What you need to know
- A new stolen iPhone trick allows thieves to disable Find My and erase the device entirely.
- People are stealing iPhones and sending text messages to the stolen number pretending to be Apple, tricking them into giving up their Apple ID credentials.
People stealing iPhones is absolutely nothing new, unfortunately. But people using Find My to disable their devices is usually a good port of call because it prevents them from being accessed or set up anew. A new trick shared by one unfortunate iPhone owner shows that thieves are finding new ways to get around things like Find My — and it's all too easy.
A few days went by and it was assumed that all hope was lost. Then, Vedant received an SMS suggesting the iPhone had been found and that tapping a link would display the location. The link looked legit because it contained 'icloud' and 'findmy,' but it wasn't.
After tapping the link Vedant was asked to log in, which they did — giving the new owner of the iPhone their Apple ID and password.
The link was from the person that had the iPhone in their possession and they were able to use the Apple ID credentials to disable Find My on the iPhone. They got Vedant's phone number by putting the SIM into a new device and calling themselves, which explains that part of the mystery. What's less clear is why the number the link came from also appears to be the number Microsoft uses to send its two-factor authentication codes via. Likely, the number was spoofed — another sign that the thief was no amateur.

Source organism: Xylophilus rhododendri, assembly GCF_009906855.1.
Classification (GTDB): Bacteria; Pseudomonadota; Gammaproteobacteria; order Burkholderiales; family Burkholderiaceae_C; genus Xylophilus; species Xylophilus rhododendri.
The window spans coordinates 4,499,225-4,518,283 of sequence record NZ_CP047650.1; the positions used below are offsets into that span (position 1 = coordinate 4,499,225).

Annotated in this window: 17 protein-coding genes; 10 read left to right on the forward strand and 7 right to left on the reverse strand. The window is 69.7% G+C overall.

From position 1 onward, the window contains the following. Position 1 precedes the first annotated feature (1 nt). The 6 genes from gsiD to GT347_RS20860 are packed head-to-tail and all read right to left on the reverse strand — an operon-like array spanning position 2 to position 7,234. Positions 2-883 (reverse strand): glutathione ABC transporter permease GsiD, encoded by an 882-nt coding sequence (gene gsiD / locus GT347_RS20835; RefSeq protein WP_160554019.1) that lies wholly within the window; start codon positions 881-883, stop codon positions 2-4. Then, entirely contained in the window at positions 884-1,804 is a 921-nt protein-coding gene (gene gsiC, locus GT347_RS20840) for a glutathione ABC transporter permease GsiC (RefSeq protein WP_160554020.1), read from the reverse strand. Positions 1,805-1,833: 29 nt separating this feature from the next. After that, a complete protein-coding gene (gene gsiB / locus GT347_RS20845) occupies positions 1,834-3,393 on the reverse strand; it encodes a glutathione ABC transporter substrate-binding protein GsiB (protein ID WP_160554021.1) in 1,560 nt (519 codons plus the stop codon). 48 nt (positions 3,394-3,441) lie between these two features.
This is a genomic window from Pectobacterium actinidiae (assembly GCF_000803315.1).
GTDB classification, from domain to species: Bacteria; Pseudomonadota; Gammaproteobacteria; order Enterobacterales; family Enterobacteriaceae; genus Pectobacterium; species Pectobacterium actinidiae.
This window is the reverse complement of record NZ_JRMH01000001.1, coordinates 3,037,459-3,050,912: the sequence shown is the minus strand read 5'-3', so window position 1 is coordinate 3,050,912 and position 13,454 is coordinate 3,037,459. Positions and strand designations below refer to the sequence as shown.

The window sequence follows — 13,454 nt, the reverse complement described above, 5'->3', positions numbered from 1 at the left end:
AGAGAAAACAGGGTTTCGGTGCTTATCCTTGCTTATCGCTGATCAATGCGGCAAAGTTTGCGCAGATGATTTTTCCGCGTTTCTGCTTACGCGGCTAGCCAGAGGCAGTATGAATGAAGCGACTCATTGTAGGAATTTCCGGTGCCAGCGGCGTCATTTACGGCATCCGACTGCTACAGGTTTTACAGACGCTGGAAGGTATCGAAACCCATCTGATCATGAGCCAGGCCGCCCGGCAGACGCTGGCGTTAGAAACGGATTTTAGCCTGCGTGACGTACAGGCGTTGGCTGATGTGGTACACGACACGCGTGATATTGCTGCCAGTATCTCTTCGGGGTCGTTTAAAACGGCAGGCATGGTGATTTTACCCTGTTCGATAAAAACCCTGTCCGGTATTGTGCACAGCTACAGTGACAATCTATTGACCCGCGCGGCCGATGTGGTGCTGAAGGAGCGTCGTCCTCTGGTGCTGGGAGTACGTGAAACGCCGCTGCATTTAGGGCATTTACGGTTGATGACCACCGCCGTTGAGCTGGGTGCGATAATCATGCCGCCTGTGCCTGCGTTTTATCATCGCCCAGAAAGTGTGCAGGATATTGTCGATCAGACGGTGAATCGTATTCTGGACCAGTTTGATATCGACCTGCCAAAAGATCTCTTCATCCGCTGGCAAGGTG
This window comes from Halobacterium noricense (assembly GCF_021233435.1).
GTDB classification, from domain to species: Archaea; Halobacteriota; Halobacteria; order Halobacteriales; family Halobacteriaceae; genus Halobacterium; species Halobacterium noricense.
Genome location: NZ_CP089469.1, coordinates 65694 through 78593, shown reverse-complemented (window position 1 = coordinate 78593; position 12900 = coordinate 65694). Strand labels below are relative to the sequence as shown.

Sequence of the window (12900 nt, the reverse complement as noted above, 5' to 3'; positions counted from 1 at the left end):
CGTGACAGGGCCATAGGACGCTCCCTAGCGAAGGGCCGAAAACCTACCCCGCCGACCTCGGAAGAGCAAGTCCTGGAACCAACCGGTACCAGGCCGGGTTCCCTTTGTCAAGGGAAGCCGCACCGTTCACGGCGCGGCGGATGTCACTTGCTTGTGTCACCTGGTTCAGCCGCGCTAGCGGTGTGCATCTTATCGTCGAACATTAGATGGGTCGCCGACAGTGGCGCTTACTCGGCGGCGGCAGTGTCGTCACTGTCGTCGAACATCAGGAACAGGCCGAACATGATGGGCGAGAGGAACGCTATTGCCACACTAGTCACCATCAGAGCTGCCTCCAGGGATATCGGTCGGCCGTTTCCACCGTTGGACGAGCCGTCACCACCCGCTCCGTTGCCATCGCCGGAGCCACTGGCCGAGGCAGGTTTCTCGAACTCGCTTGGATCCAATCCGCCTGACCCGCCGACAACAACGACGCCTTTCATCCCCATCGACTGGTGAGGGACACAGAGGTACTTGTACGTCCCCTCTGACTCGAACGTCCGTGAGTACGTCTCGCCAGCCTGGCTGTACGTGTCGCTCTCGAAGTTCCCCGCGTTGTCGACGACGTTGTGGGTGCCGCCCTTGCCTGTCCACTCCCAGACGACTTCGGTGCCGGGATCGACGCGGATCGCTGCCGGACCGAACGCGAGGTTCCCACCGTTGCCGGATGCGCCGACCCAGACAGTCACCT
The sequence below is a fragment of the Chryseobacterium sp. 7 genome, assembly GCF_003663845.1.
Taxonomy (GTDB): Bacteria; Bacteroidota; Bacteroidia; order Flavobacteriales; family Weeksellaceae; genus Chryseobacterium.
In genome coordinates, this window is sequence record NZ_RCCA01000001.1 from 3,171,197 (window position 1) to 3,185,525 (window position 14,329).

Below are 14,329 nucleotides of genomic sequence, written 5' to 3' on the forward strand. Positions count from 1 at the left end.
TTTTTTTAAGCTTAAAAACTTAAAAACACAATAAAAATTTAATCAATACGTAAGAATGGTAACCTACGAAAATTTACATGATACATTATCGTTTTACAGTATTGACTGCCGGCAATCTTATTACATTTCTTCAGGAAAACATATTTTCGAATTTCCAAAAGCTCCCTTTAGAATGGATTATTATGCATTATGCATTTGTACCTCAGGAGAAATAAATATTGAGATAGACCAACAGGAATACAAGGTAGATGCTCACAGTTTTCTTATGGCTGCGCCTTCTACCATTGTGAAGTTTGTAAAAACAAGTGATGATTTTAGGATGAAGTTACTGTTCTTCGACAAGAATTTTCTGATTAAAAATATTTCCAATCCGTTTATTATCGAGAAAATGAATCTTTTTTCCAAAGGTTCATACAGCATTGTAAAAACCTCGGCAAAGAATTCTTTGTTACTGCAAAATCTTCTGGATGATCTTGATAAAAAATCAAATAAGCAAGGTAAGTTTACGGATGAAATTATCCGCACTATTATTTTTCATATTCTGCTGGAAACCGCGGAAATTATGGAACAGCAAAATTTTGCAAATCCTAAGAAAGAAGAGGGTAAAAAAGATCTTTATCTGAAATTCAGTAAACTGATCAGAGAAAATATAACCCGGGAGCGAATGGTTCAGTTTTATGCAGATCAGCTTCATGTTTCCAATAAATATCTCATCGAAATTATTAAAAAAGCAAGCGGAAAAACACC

With Find My disabled, the iPhone could be wiped and set up as a new device using anyone's Apple ID — just as if it had been bought legitimately.
Normally this is where I say to make sure that you have two-factor authentication enabled, but that would likely have failed to do its job here, too — Vedant would have entered that into the fishing site and handed it to the thief along with the username and password.
The real moral of the story? Check and double check links before accessing them and consider using a password manager that will alert you if you're entering details into a site other than the one you saved them from. Remember, a secure iPhone is the best iPhone!
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Oliver Haslam has written about Apple and the wider technology business for more than a decade with bylines on How-To Geek, PC Mag, iDownloadBlog, and many more. He has also been published in print for Macworld, including cover stories. At iMore, Oliver is involved in daily news coverage and, not being short of opinions, has been known to 'explain' those thoughts in more detail, too.
Having grown up using PCs and spending far too much money on graphics card and flashy RAM, Oliver switched to the Mac with a G5 iMac and hasn't looked back. Since then he's seen the growth of the smartphone world, backed by iPhone, and new product categories come and go. Current expertise includes iOS, macOS, streaming services, and pretty much anything that has a battery or plugs into a wall. Oliver also covers mobile gaming for iMore, with Apple Arcade a particular focus. He's been gaming since the Atari 2600 days and still struggles to comprehend the fact he can play console quality titles on his pocket computer.